In the nineteen seventies and eighties, he guest-curated a number of museum exhibitions on Dada and Constructivism (Canada, the Federal Republic of Germany, the United Kingdom, Canada, Japan, Spain).
On various occasions he taught courses or seminars at different universities : Paris (agrégation classes in 1977), the Courtauld Institute (London University), Poznan University (Poland), Belgrade, Zagreb, Warsaw and Lodz , as well as Besançon and Bordeaux (France) and held many other lectures in Germany.
Having already published widely and being in charge of Alexandra Exter’s archives and those of her inheritor, Simon Lissim, Andrei Nakov was invited in 1987 by the Bakhrushin State Theatre Museum in Moscow to participate in the organization of the first posthumous retrospective of Alexandra Exter’s works in Russia (then still the Soviet Union). With the changes accompanying Perestroika came an increased awareness of Exter in her own country. This new attention to Exter’s creation led Andrei Nakov to initiate in 2000 the ‘Association Alexandra Exter’ in Paris, of which he remains president to this day.
Andrei Nakov’s Russian journey for the opening of the 1987 exhibition would mark his first official visit to the USSR. Organized by the cultural Foundation “Nashe Nasledie” (Our Heritage), the trip finally gave him access to Russian archives in Moscow and Leningrad (St. Petersburg); a new situation was created for his research and in particular for that dedicated to the works of Kazimir Malewicz. Thus, he had the possibility to study the ensemble of paintings kept at this time at the Russian Museum’s storage in Leningrad, works which after the death of Malewicz (1935) remained inaccessible to researchers, not to mention to the public.
During the winter of 1988-1989 he took part in a monthly radio panel of art critics (France-Culture).
For many years after the mid-sixties, he did literary work for the éditions Champ Libre, Paris, which was a partisan, or even anarchist-oriented publishing house specialising in Russian and German areas and in the theory of art history.
In 1977, A. Nakov was one of the curators of the XVth Council of Europe exhibition Tendenzen der Zwanziger Jahre [ ], held in the Nationalgalerie and at the Akademie der Künste (West Berlin). This exhibition is still considered today as the most important museum event ever devoted to the subject.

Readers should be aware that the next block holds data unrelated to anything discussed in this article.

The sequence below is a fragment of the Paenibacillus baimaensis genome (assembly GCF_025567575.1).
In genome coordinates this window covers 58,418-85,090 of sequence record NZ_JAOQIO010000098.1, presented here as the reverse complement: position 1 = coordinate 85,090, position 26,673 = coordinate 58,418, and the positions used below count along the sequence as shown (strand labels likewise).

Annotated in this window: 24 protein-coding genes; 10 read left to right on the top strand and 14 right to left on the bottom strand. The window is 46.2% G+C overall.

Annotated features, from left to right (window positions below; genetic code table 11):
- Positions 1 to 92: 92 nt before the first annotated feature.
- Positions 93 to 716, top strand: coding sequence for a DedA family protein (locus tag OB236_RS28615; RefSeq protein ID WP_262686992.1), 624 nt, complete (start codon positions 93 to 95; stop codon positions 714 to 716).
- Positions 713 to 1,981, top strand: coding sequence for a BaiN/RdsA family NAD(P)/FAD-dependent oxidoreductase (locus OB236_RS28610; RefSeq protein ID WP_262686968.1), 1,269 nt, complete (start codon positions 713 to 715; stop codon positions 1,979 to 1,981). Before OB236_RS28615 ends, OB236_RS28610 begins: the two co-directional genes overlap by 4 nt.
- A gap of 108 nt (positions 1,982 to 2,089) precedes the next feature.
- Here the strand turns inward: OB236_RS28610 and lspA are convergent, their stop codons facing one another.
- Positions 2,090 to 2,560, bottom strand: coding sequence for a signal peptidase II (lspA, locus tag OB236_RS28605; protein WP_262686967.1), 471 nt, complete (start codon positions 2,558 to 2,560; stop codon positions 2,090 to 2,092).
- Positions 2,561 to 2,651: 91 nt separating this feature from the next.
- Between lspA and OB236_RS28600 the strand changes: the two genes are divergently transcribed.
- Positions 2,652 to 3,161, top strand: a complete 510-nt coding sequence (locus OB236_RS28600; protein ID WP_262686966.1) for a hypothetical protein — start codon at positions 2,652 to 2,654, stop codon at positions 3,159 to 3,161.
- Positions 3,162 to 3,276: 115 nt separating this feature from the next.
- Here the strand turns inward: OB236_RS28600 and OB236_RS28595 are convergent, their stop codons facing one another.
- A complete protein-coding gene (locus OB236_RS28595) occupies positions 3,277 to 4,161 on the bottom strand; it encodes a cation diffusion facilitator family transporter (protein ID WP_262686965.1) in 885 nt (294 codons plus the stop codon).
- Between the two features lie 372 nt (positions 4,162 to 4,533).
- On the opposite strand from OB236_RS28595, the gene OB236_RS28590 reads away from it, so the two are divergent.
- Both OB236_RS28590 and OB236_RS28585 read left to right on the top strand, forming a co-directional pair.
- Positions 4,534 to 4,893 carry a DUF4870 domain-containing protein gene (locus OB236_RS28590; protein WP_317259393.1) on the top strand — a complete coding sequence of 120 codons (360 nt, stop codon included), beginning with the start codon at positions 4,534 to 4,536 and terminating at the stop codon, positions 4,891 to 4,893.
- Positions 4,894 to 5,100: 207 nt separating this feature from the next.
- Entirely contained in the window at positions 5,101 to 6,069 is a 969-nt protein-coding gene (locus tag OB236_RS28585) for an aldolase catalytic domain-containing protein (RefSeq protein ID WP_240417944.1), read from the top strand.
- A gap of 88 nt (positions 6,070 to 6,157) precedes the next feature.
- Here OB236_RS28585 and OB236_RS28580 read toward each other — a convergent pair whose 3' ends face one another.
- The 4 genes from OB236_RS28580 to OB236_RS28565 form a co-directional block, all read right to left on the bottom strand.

In 1978 he devised, made the selections and wrote the catalogue for the exhibition Dada and Constructivism (Seibu Museum, Tokyo and Amagasaki, and Kamakura Museum of Modern Art, Kamakura, Japan) [ ]. An expanded version of the exhibition was shown in 1989 by the Centro Reina Sofía, Madrid.
Andrei Nakov's texts have appeared in numerous museum catalogues in Germany (Cologne 1976, Dusseldorf 1987, Kassel 1991, Karlsruhe 1991, Berlin 1994, Donaueschingen 1998, Cologne 1995 and 1999), in France (Paris 1977, Marseille 1990, Pontoise, Mulhouse and Saint-étienne 1994, Arras 1997), in the United Kingdom (London, Edinburgh, Sheffield) and in Spain (Madrid 1989 and Valencia 1990, 1994).
For the last thirty years, the work of Kazimir Malewicz has been the main subject of his investigation. He has written an exhaustive monograph on this artist, together with the « Catalogue raisonné » of his production in the plastic arts.
The four-volume Kazimir Malewicz le peintre absolu [ ] was published in 2007 by Thalia édition, Paris. Part of the documentation of this work, comprising the catalogue raisonné of the artist's plastic production, was published in 2002 by éditions Adam Biro, Paris, under the title Kazimir Malewicz, Catalogue raisonné [ ]. In the fourth volume of the 2007 monograph the Catalogue raisonné was revised and completed by an addendum, and especially by the bibliography, an indispensable tool for consulting this work.
The acquisition by the Stockholm Moderna Museet of an important Suprematist painting by Malewicz, dated 1915, gave rise to a monograph devoted to this single work. Andrei Nakov's book entitled Kazimir Malevich, Black and White Suprematism (1915), produced by the Moderna Museet, is currently being published by Steidl, Göttingen; two separate editions are to appear in 2007, one in Swedish and the other in English.